Step 1: String the crimp tube and half of the clasp on all the strands.


Step 2: Pass as many of the strands back through the crimp as possible. Let those that don’t fit through stay put (in this case, the blue wire).


Step 3: Secure the crimp, then carefully trim the excess wires above the crimp (the blue wire).

If necessary, also trim the tail wire below the crimp (the pink wire).

Do you have any tricks for crimpity crimpity? Or maybe some friendly rap of your own? Share them on the website! 

Jean Campbell writes about beading and life every Wednesday on Beading Daily. If you have comments or questions for Jean, please post them on the website. Thanks!



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Michelle M.

About Michelle M.

I was the founding editor of Beading Daily (2007-2009) and my now a freelance designer/writer/editor.  My designs have been published in Stringing, Step by Step Beads, Jewelry Gifts for the Holidays, Creative Jewelry, Beadwork, and other magazines. I enjoy stringing, bead embroidery, wirework, metal work, mixed media, beadweaving—pretty much anything that involves beads or jewelry.  I also enjoy exploring new crafts like pottery and felting.  I write a personal blog if you want to see more of my work. 16+ Free Beading Projects: A list of the free projects I created for Beading Daily. Contact Info If you have a question regarding Beading Daily, please contact customer service at beadingdaily@interweave.com or the current editor, Kristal Wick. If you'd like to contact me, you'll find my info on my website:  www.michellemach.com.  You can also follow me on Twitter at:  http://twitter.com/beadsandbooks Pictured here is a pair of earrings I made for the Spring 2010 issue of Stringing in an attempt to get over my fear of designing with the color orange!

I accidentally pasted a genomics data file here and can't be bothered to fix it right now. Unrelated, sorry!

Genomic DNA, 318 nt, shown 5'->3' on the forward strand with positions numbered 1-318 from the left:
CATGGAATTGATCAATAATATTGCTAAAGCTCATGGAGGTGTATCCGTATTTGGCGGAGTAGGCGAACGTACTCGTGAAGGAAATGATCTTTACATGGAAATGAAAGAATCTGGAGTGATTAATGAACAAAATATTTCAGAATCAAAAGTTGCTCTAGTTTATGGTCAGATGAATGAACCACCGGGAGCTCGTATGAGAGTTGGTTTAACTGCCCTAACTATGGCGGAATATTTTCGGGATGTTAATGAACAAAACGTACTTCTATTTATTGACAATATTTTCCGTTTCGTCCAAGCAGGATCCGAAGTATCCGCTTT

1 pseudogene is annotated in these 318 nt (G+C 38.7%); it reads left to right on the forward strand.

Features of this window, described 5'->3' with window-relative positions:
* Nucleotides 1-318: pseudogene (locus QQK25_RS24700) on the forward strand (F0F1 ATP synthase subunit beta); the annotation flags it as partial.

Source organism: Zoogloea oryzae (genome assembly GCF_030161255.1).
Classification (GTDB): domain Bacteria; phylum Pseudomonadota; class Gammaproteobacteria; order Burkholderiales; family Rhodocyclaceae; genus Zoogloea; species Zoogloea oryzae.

27 thoughts on “Power Crimping and Other Crimping Tips

  1. When I have too many wires for the crimp, I generally crimp one wire at a time, then thread all the loops onto a jump ring to join them up. Forcing too many wires in one crimp will leave gaps that allow the wires to slip out. You can avoid the mass of crimps side-by-side by crimping them between beads at odd distances from the loop.

  2. I guess I like to play it safe. I like to crimp at different intervals if the piece is heavy, to many times I have multi strands crimp and cut and it doesn’t hold. I always crimp a few beads before the last couple of beads and add another crimp, run it back though the beads and crimp again. I don’t loose much if it doesn’t hold & it releaves the stress on the one crimp.
    Connie T. in Florida